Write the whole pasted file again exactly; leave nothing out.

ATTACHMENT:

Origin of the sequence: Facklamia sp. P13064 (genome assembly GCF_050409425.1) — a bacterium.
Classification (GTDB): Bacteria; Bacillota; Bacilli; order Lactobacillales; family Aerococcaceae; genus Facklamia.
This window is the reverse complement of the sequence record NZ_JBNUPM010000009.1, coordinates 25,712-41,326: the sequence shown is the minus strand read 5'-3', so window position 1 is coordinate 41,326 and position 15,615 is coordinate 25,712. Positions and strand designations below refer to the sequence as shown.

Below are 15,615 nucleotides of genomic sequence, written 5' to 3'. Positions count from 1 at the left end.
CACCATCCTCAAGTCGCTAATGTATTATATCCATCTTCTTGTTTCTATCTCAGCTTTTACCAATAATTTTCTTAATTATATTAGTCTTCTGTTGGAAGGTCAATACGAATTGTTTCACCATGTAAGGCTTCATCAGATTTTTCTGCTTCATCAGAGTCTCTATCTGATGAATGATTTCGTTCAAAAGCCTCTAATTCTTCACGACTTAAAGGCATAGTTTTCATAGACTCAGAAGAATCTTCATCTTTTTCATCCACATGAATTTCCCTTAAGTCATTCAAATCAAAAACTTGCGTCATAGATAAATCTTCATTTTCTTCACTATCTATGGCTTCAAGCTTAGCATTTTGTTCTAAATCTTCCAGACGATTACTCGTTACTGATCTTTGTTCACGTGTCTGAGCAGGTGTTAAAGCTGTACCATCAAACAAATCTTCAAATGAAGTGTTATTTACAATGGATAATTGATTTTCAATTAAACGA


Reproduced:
Origin of the sequence: Facklamia sp. P13064 (genome assembly GCF_050409425.1) — a bacterium.
Classification (GTDB): Bacteria; Bacillota; Bacilli; order Lactobacillales; family Aerococcaceae; genus Facklamia.
This window is the reverse complement of the sequence record NZ_JBNUPM010000009.1, coordinates 25,712-41,326: the sequence shown is the minus strand read 5'-3', so window position 1 is coordinate 41,326 and position 15,615 is coordinate 25,712. Positions and strand designations below refer to the sequence as shown.

Below are 15,615 nucleotides of genomic sequence, written 5' to 3'. Positions count from 1 at the left end.
CACCATCCTCAAGTCGCTAATGTATTATATCCATCTTCTTGTTTCTATCTCAGCTTTTACCAATAATTTTCTTAATTATATTAGTCTTCTGTTGGAAGGTCAATACGAATTGTTTCACCATGTAAGGCTTCATCAGATTTTTCTGCTTCATCAGAGTCTCTATCTGATGAATGATTTCGTTCAAAAGCCTCTAATTCTTCACGACTTAAAGGCATAGTTTTCATAGACTCAGAAGAATCTTCATCTTTTTCATCCACATGAATTTCCCTTAAGTCATTCAAATCAAAAACTTGCGTCATAGATAAATCTTCATTTTCTTCACTATCTATGGCTTCAAGCTTAGCATTTTGTTCTAAATCTTCCAGACGATTACTCGTTACTGATCTTTGTTCACGTGTCTGAGCAGGTGTTAAAGCTGTACCATCAAACAAATCTTCAAATGAAGTGTTATTTACAATGGATAATTGATTTTCAATTAAACGA